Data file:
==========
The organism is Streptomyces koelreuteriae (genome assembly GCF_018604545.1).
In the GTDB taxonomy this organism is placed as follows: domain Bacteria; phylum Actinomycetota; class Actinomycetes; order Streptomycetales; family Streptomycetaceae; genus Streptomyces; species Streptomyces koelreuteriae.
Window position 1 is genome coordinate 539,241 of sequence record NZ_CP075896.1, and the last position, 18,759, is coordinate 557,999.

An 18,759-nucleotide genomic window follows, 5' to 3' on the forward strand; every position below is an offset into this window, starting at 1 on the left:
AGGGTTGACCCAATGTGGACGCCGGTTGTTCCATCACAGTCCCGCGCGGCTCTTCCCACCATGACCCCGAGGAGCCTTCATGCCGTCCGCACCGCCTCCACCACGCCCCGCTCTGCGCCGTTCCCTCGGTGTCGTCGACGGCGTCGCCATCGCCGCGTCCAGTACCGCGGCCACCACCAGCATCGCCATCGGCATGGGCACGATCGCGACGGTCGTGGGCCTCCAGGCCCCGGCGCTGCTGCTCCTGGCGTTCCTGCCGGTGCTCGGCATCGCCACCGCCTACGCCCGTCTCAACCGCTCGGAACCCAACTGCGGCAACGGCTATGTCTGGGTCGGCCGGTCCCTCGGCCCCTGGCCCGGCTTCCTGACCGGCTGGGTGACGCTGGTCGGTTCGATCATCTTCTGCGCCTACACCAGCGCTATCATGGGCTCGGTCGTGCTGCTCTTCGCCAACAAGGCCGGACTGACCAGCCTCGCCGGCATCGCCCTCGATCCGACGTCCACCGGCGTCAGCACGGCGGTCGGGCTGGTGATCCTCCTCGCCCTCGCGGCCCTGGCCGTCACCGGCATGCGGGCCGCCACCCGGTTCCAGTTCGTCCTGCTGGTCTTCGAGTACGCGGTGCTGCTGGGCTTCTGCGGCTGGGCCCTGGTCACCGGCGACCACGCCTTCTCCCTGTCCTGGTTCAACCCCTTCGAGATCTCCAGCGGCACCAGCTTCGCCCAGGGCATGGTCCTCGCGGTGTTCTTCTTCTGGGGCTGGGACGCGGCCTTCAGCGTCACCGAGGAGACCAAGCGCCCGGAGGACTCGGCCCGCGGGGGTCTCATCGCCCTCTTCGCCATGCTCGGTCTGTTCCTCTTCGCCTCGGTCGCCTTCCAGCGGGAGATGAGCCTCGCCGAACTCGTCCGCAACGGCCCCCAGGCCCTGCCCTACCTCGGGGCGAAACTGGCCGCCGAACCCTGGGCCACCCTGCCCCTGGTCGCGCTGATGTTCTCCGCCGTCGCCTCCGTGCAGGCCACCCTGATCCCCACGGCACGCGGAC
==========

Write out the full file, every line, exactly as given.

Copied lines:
The organism is Streptomyces koelreuteriae (genome assembly GCF_018604545.1).
In the GTDB taxonomy this organism is placed as follows: domain Bacteria; phylum Actinomycetota; class Actinomycetes; order Streptomycetales; family Streptomycetaceae; genus Streptomyces; species Streptomyces koelreuteriae.
Window position 1 is genome coordinate 539,241 of sequence record NZ_CP075896.1, and the last position, 18,759, is coordinate 557,999.

An 18,759-nucleotide genomic window follows, 5' to 3' on the forward strand; every position below is an offset into this window, starting at 1 on the left:
AGGGTTGACCCAATGTGGACGCCGGTTGTTCCATCACAGTCCCGCGCGGCTCTTCCCACCATGACCCCGAGGAGCCTTCATGCCGTCCGCACCGCCTCCACCACGCCCCGCTCTGCGCCGTTCCCTCGGTGTCGTCGACGGCGTCGCCATCGCCGCGTCCAGTACCGCGGCCACCACCAGCATCGCCATCGGCATGGGCACGATCGCGACGGTCGTGGGCCTCCAGGCCCCGGCGCTGCTGCTCCTGGCGTTCCTGCCGGTGCTCGGCATCGCCACCGCCTACGCCCGTCTCAACCGCTCGGAACCCAACTGCGGCAACGGCTATGTCTGGGTCGGCCGGTCCCTCGGCCCCTGGCCCGGCTTCCTGACCGGCTGGGTGACGCTGGTCGGTTCGATCATCTTCTGCGCCTACACCAGCGCTATCATGGGCTCGGTCGTGCTGCTCTTCGCCAACAAGGCCGGACTGACCAGCCTCGCCGGCATCGCCCTCGATCCGACGTCCACCGGCGTCAGCACGGCGGTCGGGCTGGTGATCCTCCTCGCCCTCGCGGCCCTGGCCGTCACCGGCATGCGGGCCGCCACCCGGTTCCAGTTCGTCCTGCTGGTCTTCGAGTACGCGGTGCTGCTGGGCTTCTGCGGCTGGGCCCTGGTCACCGGCGACCACGCCTTCTCCCTGTCCTGGTTCAACCCCTTCGAGATCTCCAGCGGCACCAGCTTCGCCCAGGGCATGGTCCTCGCGGTGTTCTTCTTCTGGGGCTGGGACGCGGCCTTCAGCGTCACCGAGGAGACCAAGCGCCCGGAGGACTCGGCCCGCGGGGGTCTCATCGCCCTCTTCGCCATGCTCGGTCTGTTCCTCTTCGCCTCGGTCGCCTTCCAGCGGGAGATGAGCCTCGCCGAACTCGTCCGCAACGGCCCCCAGGCCCTGCCCTACCTCGGGGCGAAACTGGCCGCCGAACCCTGGGCCACCCTGCCCCTGGTCGCGCTGATGTTCTCCGCCGTCGCCTCCGTGCAGGCCACCCTGATCCCCACGGCACGCGGAC